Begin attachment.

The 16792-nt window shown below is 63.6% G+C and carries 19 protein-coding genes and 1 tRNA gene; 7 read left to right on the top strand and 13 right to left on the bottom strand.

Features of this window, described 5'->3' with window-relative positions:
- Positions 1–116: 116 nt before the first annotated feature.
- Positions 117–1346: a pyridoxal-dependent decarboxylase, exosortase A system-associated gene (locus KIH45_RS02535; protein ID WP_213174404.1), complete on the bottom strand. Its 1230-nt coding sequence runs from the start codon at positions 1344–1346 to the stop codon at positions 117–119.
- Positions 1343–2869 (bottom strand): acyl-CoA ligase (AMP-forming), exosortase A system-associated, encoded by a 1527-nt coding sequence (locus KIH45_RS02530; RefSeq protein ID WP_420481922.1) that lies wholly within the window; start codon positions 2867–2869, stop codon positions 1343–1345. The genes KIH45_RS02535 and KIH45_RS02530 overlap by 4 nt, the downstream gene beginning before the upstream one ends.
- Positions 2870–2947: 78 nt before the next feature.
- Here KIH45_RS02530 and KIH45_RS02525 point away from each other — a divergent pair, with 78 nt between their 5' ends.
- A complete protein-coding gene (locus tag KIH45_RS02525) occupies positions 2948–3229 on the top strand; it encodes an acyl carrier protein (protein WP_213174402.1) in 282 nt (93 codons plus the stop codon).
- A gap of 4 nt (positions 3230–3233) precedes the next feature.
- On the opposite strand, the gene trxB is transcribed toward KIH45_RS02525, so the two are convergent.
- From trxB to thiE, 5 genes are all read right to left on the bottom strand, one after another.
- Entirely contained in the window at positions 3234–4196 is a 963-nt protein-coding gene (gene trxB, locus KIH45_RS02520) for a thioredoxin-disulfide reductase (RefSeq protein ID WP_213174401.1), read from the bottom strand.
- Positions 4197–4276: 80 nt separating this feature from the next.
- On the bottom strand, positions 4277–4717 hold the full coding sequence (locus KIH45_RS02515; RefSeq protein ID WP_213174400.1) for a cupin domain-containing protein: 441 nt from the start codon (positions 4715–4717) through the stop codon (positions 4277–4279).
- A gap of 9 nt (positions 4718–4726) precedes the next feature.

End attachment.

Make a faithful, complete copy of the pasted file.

The 16792-nt window shown below is 63.6% G+C and carries 19 protein-coding genes and 1 tRNA gene; 7 read left to right on the top strand and 13 right to left on the bottom strand.

Features of this window, described 5'->3' with window-relative positions:
- Positions 1–116: 116 nt before the first annotated feature.
- Positions 117–1346: a pyridoxal-dependent decarboxylase, exosortase A system-associated gene (locus KIH45_RS02535; protein ID WP_213174404.1), complete on the bottom strand. Its 1230-nt coding sequence runs from the start codon at positions 1344–1346 to the stop codon at positions 117–119.
- Positions 1343–2869 (bottom strand): acyl-CoA ligase (AMP-forming), exosortase A system-associated, encoded by a 1527-nt coding sequence (locus KIH45_RS02530; RefSeq protein ID WP_420481922.1) that lies wholly within the window; start codon positions 2867–2869, stop codon positions 1343–1345. The genes KIH45_RS02535 and KIH45_RS02530 overlap by 4 nt, the downstream gene beginning before the upstream one ends.
- Positions 2870–2947: 78 nt before the next feature.
- Here KIH45_RS02530 and KIH45_RS02525 point away from each other — a divergent pair, with 78 nt between their 5' ends.
- A complete protein-coding gene (locus tag KIH45_RS02525) occupies positions 2948–3229 on the top strand; it encodes an acyl carrier protein (protein WP_213174402.1) in 282 nt (93 codons plus the stop codon).
- A gap of 4 nt (positions 3230–3233) precedes the next feature.
- On the opposite strand, the gene trxB is transcribed toward KIH45_RS02525, so the two are convergent.
- From trxB to thiE, 5 genes are all read right to left on the bottom strand, one after another.
- Entirely contained in the window at positions 3234–4196 is a 963-nt protein-coding gene (gene trxB, locus KIH45_RS02520) for a thioredoxin-disulfide reductase (RefSeq protein ID WP_213174401.1), read from the bottom strand.
- Positions 4197–4276: 80 nt separating this feature from the next.
- On the bottom strand, positions 4277–4717 hold the full coding sequence (locus KIH45_RS02515; RefSeq protein ID WP_213174400.1) for a cupin domain-containing protein: 441 nt from the start codon (positions 4715–4717) through the stop codon (positions 4277–4279).
- A gap of 9 nt (positions 4718–4726) precedes the next feature.